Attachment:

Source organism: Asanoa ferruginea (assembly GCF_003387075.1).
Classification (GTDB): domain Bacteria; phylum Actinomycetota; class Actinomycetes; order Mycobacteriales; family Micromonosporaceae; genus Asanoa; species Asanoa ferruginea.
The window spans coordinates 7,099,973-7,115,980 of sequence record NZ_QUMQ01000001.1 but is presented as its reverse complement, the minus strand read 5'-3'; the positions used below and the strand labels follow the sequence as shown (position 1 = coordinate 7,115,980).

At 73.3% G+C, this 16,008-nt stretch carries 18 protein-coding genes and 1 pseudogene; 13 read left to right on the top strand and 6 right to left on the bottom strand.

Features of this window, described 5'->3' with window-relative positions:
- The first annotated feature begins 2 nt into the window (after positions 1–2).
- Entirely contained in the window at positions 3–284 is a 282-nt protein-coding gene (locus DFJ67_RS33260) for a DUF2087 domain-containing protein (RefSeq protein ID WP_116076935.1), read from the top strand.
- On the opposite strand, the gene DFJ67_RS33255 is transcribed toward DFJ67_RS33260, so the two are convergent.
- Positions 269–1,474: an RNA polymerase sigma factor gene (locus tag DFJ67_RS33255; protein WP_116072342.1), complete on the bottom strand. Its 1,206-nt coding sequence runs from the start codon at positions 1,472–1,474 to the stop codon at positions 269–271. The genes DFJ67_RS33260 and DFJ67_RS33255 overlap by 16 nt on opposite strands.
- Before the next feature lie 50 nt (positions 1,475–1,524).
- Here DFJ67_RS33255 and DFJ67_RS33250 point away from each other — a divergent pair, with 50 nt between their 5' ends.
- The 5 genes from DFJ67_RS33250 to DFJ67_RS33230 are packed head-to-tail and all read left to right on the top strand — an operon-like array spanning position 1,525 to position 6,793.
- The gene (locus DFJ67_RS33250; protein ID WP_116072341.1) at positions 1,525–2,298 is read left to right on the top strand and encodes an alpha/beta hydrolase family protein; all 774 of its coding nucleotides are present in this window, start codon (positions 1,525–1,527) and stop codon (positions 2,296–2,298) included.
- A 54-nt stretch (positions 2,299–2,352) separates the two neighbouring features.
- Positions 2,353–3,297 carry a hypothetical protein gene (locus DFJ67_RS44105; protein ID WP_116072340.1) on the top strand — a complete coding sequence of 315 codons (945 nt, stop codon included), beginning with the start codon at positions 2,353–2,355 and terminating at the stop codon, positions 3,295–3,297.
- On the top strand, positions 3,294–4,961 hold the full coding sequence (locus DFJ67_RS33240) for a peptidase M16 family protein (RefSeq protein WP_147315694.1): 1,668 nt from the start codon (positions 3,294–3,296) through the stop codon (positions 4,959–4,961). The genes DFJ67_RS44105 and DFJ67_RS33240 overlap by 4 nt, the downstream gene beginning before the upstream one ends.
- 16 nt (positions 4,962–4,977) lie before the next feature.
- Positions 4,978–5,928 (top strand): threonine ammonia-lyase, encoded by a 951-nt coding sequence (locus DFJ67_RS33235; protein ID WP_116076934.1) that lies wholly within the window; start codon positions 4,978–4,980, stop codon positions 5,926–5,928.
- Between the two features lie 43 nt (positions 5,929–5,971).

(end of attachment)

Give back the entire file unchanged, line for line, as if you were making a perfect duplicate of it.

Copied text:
Source organism: Asanoa ferruginea (assembly GCF_003387075.1).
Classification (GTDB): domain Bacteria; phylum Actinomycetota; class Actinomycetes; order Mycobacteriales; family Micromonosporaceae; genus Asanoa; species Asanoa ferruginea.
The window spans coordinates 7,099,973-7,115,980 of sequence record NZ_QUMQ01000001.1 but is presented as its reverse complement, the minus strand read 5'-3'; the positions used below and the strand labels follow the sequence as shown (position 1 = coordinate 7,115,980).

At 73.3% G+C, this 16,008-nt stretch carries 18 protein-coding genes and 1 pseudogene; 13 read left to right on the top strand and 6 right to left on the bottom strand.

Features of this window, described 5'->3' with window-relative positions:
- The first annotated feature begins 2 nt into the window (after positions 1–2).
- Entirely contained in the window at positions 3–284 is a 282-nt protein-coding gene (locus DFJ67_RS33260) for a DUF2087 domain-containing protein (RefSeq protein ID WP_116076935.1), read from the top strand.
- On the opposite strand, the gene DFJ67_RS33255 is transcribed toward DFJ67_RS33260, so the two are convergent.
- Positions 269–1,474: an RNA polymerase sigma factor gene (locus tag DFJ67_RS33255; protein WP_116072342.1), complete on the bottom strand. Its 1,206-nt coding sequence runs from the start codon at positions 1,472–1,474 to the stop codon at positions 269–271. The genes DFJ67_RS33260 and DFJ67_RS33255 overlap by 16 nt on opposite strands.
- Before the next feature lie 50 nt (positions 1,475–1,524).
- Here DFJ67_RS33255 and DFJ67_RS33250 point away from each other — a divergent pair, with 50 nt between their 5' ends.
- The 5 genes from DFJ67_RS33250 to DFJ67_RS33230 are packed head-to-tail and all read left to right on the top strand — an operon-like array spanning position 1,525 to position 6,793.
- The gene (locus DFJ67_RS33250; protein ID WP_116072341.1) at positions 1,525–2,298 is read left to right on the top strand and encodes an alpha/beta hydrolase family protein; all 774 of its coding nucleotides are present in this window, start codon (positions 1,525–1,527) and stop codon (positions 2,296–2,298) included.
- A 54-nt stretch (positions 2,299–2,352) separates the two neighbouring features.
- Positions 2,353–3,297 carry a hypothetical protein gene (locus DFJ67_RS44105; protein ID WP_116072340.1) on the top strand — a complete coding sequence of 315 codons (945 nt, stop codon included), beginning with the start codon at positions 2,353–2,355 and terminating at the stop codon, positions 3,295–3,297.
- On the top strand, positions 3,294–4,961 hold the full coding sequence (locus DFJ67_RS33240) for a peptidase M16 family protein (RefSeq protein WP_147315694.1): 1,668 nt from the start codon (positions 3,294–3,296) through the stop codon (positions 4,959–4,961). The genes DFJ67_RS44105 and DFJ67_RS33240 overlap by 4 nt, the downstream gene beginning before the upstream one ends.
- 16 nt (positions 4,962–4,977) lie before the next feature.
- Positions 4,978–5,928 (top strand): threonine ammonia-lyase, encoded by a 951-nt coding sequence (locus DFJ67_RS33235; protein ID WP_116076934.1) that lies wholly within the window; start codon positions 4,978–4,980, stop codon positions 5,926–5,928.
- Between the two features lie 43 nt (positions 5,929–5,971).